Most of us city folk make it all the way through life without partaking in what my little sister Amanda now does quite skillfully, that is, slaughtering small farm animals. But life on a suburban co-op involves certain unpleasantries that can’t be avoided. This particular co-op, where Amanda lives, raises chickens and rabbits for trade with local businesses, and a nearby Georgian restaurant that serves rabbit dishes has her to thank for the raw ingredient.
The perfect slaughter: the blood draining from the nasal cavity means cleaning the carcass will be less messy.
My sister took me and Ben on a tour of what is essentially a modern-day hippie commune, thankfully without the presence of a bearded spiritual leader, polygamy or alarming lifestyle practices, although I admit that for some (looking at you, vegans) bunny killing falls under this category. Rather, this co-op consists of a handful of kindred spirits that split the homesteading duties, share meals, play music together and pass around the requisite homegrown weed. I don’t smoke, but I imagine after slicing the jugular of a particularly pecky chicken, a joint or two would take the edge off.
Just chickens…nothing else going on here…
All they need are bees!
The house has a big back yard covered in raised vegetable gardens and lined with rabbit cages, a chicken coop and even a bee hive which Amanda built from scratch following YouTube videos and learning to use a saw for the first time. We sneaked a couple strawberries from a tower made from a plastic pipe cut with holes where the strawberries emerge. “My roommate’s going to notice they’re gone,” Amanda said, not too concernedly. We held a couple baby rabbits, and then another roommate announced that there were a couple rabbits whose time was up.
That face! He knows…
“Well, this takes a while so I better get started,” she said. “Do you want to watch?” If it wasn’t my sister doing this, I would have politely declined, like Ben, and maybe we’d have called it a day. But come on, my innocent baby sister clubbing a sweet pink-nosed fuzzball with a copper pipe–how could I miss that?
She prepped and sanitized the stainless steel butchering sink and had a bucket of water waiting nearby. She then retrieved rabbit #1 from death row. She wasn’t looking forward to this one, a veritable Easter Bunny. She calmed it by stroking its back, then took it upside down by the hind legs with one hand and reached for the copper pipe with the other. She turned to me to ask if I was ready. At this point I was nervously taking a video with my phone a few feet away.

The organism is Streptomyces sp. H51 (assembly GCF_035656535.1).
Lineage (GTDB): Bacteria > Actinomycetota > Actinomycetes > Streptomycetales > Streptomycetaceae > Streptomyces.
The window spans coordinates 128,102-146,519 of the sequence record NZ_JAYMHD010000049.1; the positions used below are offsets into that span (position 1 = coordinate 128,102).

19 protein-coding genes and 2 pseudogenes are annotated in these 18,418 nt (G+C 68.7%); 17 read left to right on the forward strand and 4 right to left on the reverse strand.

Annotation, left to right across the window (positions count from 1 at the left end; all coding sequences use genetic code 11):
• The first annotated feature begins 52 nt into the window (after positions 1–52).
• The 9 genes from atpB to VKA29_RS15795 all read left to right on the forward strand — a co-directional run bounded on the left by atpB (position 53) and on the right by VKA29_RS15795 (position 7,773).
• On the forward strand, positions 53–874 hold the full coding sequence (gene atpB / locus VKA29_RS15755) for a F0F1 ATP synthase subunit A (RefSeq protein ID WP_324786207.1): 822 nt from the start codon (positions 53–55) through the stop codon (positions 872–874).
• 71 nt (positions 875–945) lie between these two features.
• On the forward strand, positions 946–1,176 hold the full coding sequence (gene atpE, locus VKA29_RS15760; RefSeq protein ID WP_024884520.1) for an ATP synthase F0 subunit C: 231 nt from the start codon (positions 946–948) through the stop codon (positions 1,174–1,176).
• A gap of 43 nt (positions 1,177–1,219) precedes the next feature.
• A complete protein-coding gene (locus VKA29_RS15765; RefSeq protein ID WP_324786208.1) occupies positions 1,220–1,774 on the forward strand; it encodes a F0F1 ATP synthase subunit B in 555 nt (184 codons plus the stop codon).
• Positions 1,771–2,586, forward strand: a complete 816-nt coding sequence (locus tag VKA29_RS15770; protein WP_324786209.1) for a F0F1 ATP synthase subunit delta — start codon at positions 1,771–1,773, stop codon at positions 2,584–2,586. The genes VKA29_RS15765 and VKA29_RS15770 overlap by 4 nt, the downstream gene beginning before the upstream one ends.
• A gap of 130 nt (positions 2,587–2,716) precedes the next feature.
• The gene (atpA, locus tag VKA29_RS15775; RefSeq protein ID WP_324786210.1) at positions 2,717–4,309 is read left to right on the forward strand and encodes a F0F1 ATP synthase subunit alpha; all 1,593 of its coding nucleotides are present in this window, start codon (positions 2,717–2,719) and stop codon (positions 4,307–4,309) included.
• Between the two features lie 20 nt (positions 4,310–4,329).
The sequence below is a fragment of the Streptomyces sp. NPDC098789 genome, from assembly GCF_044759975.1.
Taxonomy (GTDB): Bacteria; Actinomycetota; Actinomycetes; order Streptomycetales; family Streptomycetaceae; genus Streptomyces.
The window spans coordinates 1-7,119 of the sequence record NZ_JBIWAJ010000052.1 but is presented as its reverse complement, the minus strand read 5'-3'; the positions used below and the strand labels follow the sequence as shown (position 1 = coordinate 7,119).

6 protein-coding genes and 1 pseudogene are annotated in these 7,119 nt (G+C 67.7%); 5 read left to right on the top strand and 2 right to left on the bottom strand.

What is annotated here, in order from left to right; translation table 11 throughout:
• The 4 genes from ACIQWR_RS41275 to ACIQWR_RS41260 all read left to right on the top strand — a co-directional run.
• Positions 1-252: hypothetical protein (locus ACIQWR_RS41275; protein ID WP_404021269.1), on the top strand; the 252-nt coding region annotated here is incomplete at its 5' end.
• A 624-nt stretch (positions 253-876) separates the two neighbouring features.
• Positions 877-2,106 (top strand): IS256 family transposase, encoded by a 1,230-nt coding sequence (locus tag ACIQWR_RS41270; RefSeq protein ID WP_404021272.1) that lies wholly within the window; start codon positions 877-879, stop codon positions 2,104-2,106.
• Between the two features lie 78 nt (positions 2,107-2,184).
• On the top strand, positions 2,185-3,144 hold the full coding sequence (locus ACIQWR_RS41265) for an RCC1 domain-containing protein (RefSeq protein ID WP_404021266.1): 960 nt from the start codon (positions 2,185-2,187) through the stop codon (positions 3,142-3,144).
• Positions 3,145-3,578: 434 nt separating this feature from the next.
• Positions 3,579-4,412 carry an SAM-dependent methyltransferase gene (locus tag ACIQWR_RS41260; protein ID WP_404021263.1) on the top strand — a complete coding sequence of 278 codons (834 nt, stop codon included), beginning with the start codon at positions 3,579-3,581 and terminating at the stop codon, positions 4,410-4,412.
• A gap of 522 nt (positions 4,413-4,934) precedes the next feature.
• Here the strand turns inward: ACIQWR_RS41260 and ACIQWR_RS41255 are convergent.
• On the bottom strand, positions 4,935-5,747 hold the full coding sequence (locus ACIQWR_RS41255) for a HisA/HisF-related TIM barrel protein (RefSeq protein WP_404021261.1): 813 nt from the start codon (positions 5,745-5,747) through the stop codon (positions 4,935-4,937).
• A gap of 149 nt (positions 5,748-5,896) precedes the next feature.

Finally, Amanda brought pipe down swiftly and decisively. Obviously the last thing you want to do is hesitate. A cloud of white hairs escaped into the air with furball’s last breath. Death happened on impact but there was some postmortem twitching; the tail was the last to stop. Into the water bath went rabbit #1 and it all started over with rabbit #2. Rabbit #2 seemed to require more soothing. It had probably gotten a whiff of fear from the first one’s ordeal. While Amanda held it lovingly, Ben jokingly suggested that Amanda’s job would be easier if she wasn’t so nice to them to begin with. This time I was an accomplice. My fingerprints are all over that pipe from handing it to my sister.
He didn’t want to witness the aforementioned, but Ben came out of the shadows to watch part two, the butchering. A med school friend had once volunteered to come over to handle this part, Amanda told us as she used a basic kitchen knife to remove the skin, working it off the legs and then pulling it up and inside-out over the head, so that it looked like the rabbit died while trying to take off its own sweater.
The entrails were removed, the liver put aside and the feet snapped off like one would snap a branch in half. That noise was the only thing that made me cringe. Amanda proceeded to detach the fur from the head and then then head from the body with a butcher knife. Now a skinny, sinewy carcass, Ben and I helped it into a Ziplock bag along with the liver. She put aside the head to deal with the brain later; perhaps it found its way into a hearty Georgian stew.
Later on, there was ruckus coming from the rabbit cages, so my sister went out from the kitchen where we were talking to investigate and deal with the aggressor. “Is he going to be put in solitary?” I asked. There weren’t any more empty cages, but the chaos was deftly managed. “She’s so good with them,” commented one of the roommates. My sister replied, “It’s easy killing them, it’s keeping them alive that’s hard.”
I don’t want anyone who doesn’t know her to get the wrong idea about my sister … this is just the face she puts on for every photo op.
Note: I mostly have still footage of the white rabbit while alive and video of it while not, and visa versa for the brown rabbit, in case you were wondering about the inequity. In any case, the videos are absolutely precious so let me know if you want to see them. I need WordPress Premium to post video.